A lot has taken place in the city, and Moore said it is important for the hotel and the ownership group to get the word out that the property is well-prepared for guests in safety, comfort and a true Meatpacking experience. For now, he has refocused his marketing toward those looking for a staycation in a city without a deluge of tourists.
“New York was at the epicenter of the virus, and at the beginning, everything felt very unknown,” he said. “Now that we have a better understanding of what is required of us, we feel ready and excited to welcome guests back through our doors with a few new ‘good’ surprises in store. We believe in hospitality and we know how to take care of our guests.”
Moore suggested staying away from words like “clean” in guest-facing messaging, because hotels have already made a commitment to cleanliness, and instead focus on “disinfected” and “safe.” Normalizing this messaging now is going to be important down the line, Moore said, because guests are likely to grow accustomed to increased sanitation.
“It’s a strange world to be in. We don’t want to promote the fact that we are super clean, because we always have been. Now we are taking extra measures. There is a large investment associated with keeping your hotel sanitized, but the health and safety of our guests and staff has always been and will continue to be the top priority. We think implementing procedures such as having an Electrostatic Sprayer disinfecting your lobby air two times a day is a good thing,” he said. “These new practices will change the industry going forward, particularly as we continue to fight this pandemic.”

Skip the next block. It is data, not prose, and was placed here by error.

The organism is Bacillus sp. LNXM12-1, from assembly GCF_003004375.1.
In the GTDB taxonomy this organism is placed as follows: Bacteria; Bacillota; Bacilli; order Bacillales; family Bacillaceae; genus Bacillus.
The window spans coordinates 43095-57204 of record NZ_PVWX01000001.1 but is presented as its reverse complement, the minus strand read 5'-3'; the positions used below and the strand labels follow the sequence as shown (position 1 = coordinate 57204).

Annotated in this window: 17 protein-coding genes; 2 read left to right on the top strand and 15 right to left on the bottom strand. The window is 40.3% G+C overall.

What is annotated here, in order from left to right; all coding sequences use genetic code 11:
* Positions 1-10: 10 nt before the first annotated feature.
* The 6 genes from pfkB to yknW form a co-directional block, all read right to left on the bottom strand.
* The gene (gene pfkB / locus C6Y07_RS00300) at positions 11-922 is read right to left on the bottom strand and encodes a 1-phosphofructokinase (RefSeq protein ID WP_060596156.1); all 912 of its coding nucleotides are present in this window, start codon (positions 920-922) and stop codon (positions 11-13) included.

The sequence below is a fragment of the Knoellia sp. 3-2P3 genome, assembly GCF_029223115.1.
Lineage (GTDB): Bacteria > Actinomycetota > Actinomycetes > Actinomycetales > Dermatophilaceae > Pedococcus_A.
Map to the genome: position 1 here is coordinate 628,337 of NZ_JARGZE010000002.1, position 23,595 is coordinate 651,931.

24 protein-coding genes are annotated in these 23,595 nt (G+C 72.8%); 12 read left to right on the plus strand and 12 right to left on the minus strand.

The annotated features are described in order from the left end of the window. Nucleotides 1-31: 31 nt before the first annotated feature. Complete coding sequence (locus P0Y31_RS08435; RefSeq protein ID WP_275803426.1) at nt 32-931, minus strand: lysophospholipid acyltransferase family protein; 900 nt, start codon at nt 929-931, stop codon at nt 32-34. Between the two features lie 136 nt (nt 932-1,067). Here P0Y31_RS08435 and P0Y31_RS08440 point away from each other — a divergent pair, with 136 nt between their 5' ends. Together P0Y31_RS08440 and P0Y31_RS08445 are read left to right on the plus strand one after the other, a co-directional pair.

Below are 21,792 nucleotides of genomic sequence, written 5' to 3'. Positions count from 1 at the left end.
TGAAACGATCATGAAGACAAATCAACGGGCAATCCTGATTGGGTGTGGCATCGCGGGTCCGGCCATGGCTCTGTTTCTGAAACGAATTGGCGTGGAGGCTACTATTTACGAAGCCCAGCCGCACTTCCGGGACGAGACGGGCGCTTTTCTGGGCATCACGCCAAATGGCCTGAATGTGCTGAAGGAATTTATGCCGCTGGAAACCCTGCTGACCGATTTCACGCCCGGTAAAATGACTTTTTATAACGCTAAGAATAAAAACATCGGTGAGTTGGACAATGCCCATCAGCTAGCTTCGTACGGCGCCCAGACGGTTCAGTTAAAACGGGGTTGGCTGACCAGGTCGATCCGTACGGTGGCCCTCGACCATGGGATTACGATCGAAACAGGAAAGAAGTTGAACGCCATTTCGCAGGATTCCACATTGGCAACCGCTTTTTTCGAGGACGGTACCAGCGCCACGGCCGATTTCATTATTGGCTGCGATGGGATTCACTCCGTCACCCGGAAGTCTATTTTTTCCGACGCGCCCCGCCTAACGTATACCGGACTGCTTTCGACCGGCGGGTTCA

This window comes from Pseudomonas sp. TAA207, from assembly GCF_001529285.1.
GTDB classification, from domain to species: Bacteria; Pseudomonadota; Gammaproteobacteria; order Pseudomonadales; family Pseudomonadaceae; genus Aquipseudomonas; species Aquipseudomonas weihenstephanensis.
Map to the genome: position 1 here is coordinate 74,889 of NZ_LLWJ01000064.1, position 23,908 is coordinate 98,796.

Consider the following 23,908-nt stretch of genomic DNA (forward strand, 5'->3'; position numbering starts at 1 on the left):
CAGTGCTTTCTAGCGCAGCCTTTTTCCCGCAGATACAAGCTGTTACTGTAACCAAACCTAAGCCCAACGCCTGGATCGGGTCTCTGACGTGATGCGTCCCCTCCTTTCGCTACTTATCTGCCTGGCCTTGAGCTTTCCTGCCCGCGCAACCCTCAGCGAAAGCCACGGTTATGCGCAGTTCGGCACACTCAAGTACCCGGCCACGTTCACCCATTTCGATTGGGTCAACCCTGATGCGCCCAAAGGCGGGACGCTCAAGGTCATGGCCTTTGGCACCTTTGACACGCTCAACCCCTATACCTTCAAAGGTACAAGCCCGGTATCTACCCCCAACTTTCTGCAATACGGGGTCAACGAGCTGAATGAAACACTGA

Unlike many of their peers, The Hotel Concord in Concord, N.H., never fully shut down. Instead, the boutique property stayed open exclusively to medical personnel. Now, owner Jamie Simchik said The Hotel Concord has opened the rest of its rooms to guests contingent on them signing a form stating they are asymptomatic. The hotel has also made a host of improvements that Simchik hopes will bring guests back to the property, including contactless check in, an updated website, and joining the Stash Hotel Rewards program.
“The situation has accelerated a lot of the technology investments we were considering, and the slower business gave us the opportunity to implement them,” Simichik said. “Rolling out mobile check-in alongside hand sanitizer stations and minimizing the unessential items available in a room goes a long way toward improving efficiency and guest confidence.”